Dedicated to improving the health outcomes of newborns 

throughout the state of Massachusetts

The Eat, Sleep, Console NAS Care Tool 

 

The most commonly used NAS assessment tool in the U.S., often modified by individual institutions, is called the Neonatal Abstinence Syndrome Score (NASS). This tool, more commonly referred to as the Finnegan Scale, was developed in 1974. It contains a list of the most common neonatal opioid withdrawal signs with points assigned for each item based on its perceived severity.  Pharmacologic treatment is titrated based on the total NASS score. Recent quality improvement (QI) initiatives have developed a new approach to guide medication treatment, focusing on the infant’s functioning; specifically, how well the infant is eating, sleeping, and how consolable the infant is.  This approach, called the "Eat, Sleep, Console” (ESC) approach, is just one component of a comprehensive family-centered non-pharmacologic care approach, and has resulted in less medication treatment in the context of QI projects. While we believe the infant should continue to be assessed for signs of opioid withdrawal with a tailored treatment approach, the ESC method’s sole principle is that the pharmacologic treatment of the infant should be primarily based on infant function and comfort, as opposed to reducing all signs of opioid withdrawal. This method of assessing infants with NAS was developed by a collaborative effort between faculty at Yale, Children’s Hospital at Dartmouth-Hitchcock, and Boston Medical Center for quality improvement purposes.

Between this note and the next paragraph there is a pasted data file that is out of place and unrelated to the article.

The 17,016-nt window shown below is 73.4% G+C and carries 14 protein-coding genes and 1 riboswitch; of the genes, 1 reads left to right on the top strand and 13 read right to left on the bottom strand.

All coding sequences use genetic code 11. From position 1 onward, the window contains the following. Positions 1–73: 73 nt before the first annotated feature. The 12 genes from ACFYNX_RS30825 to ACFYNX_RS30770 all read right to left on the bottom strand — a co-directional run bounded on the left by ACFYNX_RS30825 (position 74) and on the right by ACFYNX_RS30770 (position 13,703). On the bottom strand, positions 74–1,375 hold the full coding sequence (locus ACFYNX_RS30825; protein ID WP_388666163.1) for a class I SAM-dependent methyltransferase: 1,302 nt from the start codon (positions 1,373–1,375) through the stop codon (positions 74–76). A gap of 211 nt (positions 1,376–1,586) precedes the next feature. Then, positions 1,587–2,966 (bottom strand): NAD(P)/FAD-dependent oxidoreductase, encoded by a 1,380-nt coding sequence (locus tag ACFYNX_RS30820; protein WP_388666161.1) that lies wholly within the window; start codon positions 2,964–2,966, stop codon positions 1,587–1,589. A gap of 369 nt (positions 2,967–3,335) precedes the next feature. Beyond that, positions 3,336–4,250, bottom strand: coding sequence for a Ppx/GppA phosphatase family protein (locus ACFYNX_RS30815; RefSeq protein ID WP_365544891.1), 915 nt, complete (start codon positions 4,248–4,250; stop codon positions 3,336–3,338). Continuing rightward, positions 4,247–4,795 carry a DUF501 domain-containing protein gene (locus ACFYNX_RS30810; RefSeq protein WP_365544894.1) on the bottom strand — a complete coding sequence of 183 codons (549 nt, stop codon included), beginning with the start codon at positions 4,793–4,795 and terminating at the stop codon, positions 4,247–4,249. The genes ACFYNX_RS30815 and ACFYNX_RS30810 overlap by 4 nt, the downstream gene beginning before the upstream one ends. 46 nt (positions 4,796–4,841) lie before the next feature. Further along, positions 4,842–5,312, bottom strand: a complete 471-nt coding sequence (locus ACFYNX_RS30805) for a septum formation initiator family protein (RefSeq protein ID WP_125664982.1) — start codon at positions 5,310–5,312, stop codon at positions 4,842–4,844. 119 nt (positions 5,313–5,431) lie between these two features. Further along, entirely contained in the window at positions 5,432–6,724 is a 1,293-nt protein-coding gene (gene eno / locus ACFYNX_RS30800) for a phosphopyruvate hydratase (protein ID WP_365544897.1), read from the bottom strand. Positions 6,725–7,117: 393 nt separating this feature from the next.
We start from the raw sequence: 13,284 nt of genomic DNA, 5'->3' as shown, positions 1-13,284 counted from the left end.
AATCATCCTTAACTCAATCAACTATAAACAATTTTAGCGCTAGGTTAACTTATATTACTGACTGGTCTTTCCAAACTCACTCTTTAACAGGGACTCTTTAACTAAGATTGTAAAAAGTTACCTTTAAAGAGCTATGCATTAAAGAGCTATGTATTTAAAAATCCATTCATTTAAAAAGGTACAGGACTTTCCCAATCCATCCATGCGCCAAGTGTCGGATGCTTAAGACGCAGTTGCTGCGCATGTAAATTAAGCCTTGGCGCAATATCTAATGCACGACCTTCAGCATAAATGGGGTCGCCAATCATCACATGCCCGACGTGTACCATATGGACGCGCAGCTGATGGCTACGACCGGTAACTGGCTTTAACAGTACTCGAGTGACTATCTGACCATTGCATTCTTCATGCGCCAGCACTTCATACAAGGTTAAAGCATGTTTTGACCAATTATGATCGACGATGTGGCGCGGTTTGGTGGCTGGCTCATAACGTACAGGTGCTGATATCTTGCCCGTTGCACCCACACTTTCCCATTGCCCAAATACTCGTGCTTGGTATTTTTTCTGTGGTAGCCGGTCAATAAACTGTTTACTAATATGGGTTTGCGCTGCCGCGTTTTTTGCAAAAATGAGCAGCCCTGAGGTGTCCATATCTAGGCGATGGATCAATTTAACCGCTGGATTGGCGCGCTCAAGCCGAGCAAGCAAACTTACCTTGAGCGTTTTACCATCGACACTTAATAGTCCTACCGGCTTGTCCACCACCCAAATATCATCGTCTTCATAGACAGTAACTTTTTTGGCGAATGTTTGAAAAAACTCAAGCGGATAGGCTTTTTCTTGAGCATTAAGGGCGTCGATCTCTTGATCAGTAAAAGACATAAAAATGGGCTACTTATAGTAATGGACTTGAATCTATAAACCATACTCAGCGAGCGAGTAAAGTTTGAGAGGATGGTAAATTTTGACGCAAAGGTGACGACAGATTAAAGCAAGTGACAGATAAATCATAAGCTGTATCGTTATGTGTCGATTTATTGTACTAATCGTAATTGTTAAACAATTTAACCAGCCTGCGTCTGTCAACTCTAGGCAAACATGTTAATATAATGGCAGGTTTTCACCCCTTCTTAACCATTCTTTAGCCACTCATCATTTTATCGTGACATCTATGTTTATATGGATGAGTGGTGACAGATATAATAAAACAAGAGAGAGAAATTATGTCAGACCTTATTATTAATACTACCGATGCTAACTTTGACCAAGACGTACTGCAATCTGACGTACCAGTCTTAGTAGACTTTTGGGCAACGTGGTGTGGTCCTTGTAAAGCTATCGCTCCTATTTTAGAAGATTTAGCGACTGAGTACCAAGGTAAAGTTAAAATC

Disclaimer: The “Eat, Sleep, Console” (ESC) Assessment Tool and Training Materials are copyrighted by Boston Medical Center Corporation, Dr. Matthew Grossman, Mary Hitchcock Memorial Hospital, Dartmouth-Hitchcock Clinic (2017).  The ESC tool was developed for quality improvement purposes and is not currently the established standard of care for the assessment of infants with NAS.  The tool is currently undergoing further rigorous study to assess maternal and infant outcomes. The ESC Tool should be implemented in the context of the standardized training provided, and always as part of a comprehensive non-pharmacologic care approach. At present, the ESC assessment tool and training materials are intended to be used only by hospital teams participating in the NeoQIC or NNEPQIN collaboratives and are not available for use by hospitals outside of these collaboratives. 

For Hospitals Participating in the NeoQIC or NNEPQIN ESC Roll-Out 

    >> Access the ESC Training Page,  here.

        **  Please note that this page is password protected. If you need the password, please email Mary Houghton at mhoughto@bidmc.harvard.edu. 

Last Updated: 3/22/19